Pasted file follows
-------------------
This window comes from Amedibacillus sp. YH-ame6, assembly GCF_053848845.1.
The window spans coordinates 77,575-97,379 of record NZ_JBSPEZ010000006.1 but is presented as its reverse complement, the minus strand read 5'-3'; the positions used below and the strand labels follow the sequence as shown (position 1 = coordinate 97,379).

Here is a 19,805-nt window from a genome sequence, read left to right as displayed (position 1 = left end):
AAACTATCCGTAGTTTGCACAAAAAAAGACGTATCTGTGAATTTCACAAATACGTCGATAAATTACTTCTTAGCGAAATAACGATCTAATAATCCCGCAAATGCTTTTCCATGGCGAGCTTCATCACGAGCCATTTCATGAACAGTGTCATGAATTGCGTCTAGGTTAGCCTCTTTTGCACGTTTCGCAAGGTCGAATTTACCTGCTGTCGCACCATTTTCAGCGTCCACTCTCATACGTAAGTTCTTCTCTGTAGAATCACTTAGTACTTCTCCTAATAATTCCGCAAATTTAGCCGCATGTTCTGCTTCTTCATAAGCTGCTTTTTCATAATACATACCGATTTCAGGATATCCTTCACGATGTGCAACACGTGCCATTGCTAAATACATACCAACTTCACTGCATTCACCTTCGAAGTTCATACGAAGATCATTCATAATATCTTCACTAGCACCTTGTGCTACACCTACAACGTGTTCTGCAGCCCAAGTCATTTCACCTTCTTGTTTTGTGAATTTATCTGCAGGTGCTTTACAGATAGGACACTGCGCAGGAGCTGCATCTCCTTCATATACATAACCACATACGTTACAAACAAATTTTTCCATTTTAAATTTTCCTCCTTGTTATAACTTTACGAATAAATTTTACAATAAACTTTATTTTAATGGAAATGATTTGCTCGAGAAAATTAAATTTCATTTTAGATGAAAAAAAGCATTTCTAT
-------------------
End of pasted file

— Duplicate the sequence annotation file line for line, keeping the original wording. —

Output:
This window comes from Amedibacillus sp. YH-ame6, assembly GCF_053848845.1.
The window spans coordinates 77,575-97,379 of record NZ_JBSPEZ010000006.1 but is presented as its reverse complement, the minus strand read 5'-3'; the positions used below and the strand labels follow the sequence as shown (position 1 = coordinate 97,379).

Here is a 19,805-nt window from a genome sequence, read left to right as displayed (position 1 = left end):
AAACTATCCGTAGTTTGCACAAAAAAAGACGTATCTGTGAATTTCACAAATACGTCGATAAATTACTTCTTAGCGAAATAACGATCTAATAATCCCGCAAATGCTTTTCCATGGCGAGCTTCATCACGAGCCATTTCATGAACAGTGTCATGAATTGCGTCTAGGTTAGCCTCTTTTGCACGTTTCGCAAGGTCGAATTTACCTGCTGTCGCACCATTTTCAGCGTCCACTCTCATACGTAAGTTCTTCTCTGTAGAATCACTTAGTACTTCTCCTAATAATTCCGCAAATTTAGCCGCATGTTCTGCTTCTTCATAAGCTGCTTTTTCATAATACATACCGATTTCAGGATATCCTTCACGATGTGCAACACGTGCCATTGCTAAATACATACCAACTTCACTGCATTCACCTTCGAAGTTCATACGAAGATCATTCATAATATCTTCACTAGCACCTTGTGCTACACCTACAACGTGTTCTGCAGCCCAAGTCATTTCACCTTCTTGTTTTGTGAATTTATCTGCAGGTGCTTTACAGATAGGACACTGCGCAGGAGCTGCATCTCCTTCATATACATAACCACATACGTTACAAACAAATTTTTCCATTTTAAATTTTCCTCCTTGTTATAACTTTACGAATAAATTTTACAATAAACTTTATTTTAATGGAAATGATTTGCTCGAGAAAATTAAATTTCATTTTAGATGAAAAAAAGCATTTCTAT